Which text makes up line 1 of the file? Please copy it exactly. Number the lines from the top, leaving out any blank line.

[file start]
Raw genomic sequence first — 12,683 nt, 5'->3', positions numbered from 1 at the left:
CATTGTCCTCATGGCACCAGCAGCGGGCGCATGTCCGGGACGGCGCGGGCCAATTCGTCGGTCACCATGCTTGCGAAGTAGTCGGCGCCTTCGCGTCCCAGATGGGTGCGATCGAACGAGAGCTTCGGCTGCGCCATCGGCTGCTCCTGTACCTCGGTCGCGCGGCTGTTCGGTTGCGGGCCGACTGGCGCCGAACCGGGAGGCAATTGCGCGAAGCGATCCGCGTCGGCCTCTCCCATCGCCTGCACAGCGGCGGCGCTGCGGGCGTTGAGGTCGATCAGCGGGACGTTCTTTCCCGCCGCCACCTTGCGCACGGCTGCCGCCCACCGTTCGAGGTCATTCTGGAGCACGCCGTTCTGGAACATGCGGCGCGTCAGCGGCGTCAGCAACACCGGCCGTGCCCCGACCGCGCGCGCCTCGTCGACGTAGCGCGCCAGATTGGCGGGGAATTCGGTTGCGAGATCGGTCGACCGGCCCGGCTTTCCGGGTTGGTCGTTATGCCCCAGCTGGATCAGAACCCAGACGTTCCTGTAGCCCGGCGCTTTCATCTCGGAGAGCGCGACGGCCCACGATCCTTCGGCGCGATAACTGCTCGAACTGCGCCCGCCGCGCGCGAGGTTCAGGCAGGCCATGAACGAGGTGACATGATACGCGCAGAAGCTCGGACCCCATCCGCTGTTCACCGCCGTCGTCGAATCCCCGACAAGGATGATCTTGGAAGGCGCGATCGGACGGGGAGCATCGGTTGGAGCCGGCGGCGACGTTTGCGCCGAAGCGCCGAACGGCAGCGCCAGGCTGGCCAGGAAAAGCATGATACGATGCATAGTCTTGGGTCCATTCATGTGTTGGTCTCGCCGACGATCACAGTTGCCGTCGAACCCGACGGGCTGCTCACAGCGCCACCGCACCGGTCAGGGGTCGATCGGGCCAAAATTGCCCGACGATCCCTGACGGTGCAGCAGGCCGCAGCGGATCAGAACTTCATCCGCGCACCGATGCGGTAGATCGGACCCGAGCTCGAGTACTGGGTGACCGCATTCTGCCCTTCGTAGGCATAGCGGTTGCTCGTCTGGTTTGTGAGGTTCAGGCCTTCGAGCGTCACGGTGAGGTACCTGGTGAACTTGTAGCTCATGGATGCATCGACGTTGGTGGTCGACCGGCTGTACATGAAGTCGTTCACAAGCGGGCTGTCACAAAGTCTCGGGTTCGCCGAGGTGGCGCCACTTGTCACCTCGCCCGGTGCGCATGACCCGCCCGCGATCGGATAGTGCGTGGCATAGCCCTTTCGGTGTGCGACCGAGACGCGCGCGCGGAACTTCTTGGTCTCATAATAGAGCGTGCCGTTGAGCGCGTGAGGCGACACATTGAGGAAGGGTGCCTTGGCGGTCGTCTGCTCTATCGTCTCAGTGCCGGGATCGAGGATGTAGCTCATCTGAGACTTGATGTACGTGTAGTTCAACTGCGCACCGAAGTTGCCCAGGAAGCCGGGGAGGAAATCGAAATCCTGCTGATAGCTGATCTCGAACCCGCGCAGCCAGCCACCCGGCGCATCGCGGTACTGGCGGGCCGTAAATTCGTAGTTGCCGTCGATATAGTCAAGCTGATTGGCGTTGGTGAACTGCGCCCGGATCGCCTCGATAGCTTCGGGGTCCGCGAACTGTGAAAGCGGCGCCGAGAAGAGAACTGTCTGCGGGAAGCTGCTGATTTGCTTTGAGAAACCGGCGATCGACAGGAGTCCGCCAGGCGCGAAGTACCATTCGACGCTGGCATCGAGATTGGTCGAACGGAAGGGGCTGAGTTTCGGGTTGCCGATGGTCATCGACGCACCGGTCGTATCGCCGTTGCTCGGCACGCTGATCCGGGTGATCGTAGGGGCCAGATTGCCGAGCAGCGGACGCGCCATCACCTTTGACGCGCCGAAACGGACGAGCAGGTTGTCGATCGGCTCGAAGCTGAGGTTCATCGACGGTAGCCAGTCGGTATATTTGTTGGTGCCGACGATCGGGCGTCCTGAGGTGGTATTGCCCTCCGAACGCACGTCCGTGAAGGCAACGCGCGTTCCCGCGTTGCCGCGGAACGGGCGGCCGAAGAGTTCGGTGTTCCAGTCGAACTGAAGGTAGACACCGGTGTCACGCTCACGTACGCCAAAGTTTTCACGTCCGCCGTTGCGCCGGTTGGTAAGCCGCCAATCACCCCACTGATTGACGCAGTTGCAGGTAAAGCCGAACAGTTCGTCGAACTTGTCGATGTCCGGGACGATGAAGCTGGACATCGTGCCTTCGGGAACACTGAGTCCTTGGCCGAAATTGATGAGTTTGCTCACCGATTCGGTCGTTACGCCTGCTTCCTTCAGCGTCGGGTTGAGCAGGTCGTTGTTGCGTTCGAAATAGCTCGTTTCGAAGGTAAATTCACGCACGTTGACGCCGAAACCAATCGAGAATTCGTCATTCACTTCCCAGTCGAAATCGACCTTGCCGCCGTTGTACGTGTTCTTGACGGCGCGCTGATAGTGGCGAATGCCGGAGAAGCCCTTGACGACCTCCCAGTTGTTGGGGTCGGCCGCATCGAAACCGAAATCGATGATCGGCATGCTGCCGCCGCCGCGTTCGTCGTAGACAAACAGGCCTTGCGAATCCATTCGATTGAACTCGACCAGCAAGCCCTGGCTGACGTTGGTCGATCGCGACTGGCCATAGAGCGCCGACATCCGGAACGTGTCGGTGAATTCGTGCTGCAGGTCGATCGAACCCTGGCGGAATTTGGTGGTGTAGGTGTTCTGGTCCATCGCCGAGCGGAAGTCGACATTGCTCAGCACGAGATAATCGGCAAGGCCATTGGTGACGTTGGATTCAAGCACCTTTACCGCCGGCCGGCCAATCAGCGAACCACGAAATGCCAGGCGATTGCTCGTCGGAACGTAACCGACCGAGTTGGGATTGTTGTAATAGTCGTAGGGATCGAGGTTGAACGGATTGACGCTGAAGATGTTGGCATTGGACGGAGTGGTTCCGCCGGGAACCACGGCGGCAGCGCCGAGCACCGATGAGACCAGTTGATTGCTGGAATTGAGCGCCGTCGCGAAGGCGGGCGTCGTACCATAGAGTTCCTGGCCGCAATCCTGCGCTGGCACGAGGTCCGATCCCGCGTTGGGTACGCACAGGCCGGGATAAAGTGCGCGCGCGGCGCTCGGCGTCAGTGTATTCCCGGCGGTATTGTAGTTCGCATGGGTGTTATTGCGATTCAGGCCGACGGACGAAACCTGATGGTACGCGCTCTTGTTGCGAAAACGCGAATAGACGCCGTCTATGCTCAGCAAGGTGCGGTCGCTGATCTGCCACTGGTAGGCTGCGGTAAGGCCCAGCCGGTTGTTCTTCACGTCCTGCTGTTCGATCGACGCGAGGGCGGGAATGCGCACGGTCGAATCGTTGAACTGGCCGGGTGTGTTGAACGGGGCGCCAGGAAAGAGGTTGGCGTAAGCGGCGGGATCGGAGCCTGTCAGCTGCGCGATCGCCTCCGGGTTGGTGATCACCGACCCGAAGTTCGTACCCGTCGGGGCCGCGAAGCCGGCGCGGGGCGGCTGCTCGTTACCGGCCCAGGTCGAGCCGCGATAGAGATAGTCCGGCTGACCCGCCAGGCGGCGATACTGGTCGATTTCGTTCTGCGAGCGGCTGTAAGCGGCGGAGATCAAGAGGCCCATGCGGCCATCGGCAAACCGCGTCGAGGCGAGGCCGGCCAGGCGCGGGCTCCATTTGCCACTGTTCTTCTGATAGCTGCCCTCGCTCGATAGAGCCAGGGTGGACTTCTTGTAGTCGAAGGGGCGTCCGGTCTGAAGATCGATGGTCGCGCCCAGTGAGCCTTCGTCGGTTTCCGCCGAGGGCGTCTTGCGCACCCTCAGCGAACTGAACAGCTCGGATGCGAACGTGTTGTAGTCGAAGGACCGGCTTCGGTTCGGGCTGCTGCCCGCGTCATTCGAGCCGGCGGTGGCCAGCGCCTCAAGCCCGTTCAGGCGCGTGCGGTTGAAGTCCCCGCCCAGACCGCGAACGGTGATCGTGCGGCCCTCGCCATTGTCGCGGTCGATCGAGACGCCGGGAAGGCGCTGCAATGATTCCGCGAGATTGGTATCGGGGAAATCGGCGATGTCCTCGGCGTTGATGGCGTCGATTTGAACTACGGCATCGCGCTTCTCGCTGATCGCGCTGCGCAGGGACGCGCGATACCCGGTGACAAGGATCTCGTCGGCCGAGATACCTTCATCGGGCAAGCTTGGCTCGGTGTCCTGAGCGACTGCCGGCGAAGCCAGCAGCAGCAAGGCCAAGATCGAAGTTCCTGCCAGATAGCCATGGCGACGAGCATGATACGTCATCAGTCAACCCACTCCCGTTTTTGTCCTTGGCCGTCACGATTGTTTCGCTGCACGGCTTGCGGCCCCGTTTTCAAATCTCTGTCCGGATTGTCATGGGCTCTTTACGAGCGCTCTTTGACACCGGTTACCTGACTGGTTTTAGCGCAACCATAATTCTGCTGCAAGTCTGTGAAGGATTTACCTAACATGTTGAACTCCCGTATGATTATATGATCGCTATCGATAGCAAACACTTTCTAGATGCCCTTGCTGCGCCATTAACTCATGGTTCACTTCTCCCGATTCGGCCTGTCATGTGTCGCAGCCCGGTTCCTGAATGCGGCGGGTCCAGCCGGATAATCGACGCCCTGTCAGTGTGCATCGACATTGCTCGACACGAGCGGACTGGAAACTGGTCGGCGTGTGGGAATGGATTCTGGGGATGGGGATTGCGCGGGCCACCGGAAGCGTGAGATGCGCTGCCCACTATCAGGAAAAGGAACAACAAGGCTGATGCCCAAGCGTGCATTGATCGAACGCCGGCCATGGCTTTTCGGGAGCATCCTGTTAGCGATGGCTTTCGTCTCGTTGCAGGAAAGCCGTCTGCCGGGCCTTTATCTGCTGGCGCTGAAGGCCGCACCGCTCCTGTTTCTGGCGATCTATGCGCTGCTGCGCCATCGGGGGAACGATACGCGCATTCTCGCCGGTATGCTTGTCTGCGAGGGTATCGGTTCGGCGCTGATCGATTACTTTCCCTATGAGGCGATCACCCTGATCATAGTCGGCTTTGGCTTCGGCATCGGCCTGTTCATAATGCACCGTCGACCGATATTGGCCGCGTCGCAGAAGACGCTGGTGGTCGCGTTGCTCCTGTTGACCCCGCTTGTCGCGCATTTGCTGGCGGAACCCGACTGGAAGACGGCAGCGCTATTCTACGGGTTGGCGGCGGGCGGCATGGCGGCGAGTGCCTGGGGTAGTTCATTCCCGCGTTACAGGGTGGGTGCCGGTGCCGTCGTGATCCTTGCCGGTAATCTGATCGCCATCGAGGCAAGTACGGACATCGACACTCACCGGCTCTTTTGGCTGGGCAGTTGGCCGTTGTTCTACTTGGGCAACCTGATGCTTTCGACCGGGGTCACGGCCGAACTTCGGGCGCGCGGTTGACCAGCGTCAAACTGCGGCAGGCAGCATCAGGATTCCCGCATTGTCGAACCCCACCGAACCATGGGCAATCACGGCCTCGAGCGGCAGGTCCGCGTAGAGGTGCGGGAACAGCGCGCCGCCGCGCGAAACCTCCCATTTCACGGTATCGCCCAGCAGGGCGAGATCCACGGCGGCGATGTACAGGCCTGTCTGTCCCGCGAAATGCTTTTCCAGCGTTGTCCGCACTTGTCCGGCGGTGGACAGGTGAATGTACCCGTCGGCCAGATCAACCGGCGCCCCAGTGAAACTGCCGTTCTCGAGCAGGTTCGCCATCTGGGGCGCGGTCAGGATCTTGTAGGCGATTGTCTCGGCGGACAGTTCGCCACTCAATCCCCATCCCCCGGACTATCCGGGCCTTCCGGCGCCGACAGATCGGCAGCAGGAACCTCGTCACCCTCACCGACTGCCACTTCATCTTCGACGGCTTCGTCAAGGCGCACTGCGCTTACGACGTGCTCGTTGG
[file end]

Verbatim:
Raw genomic sequence first — 12,683 nt, 5'->3', positions numbered from 1 at the left: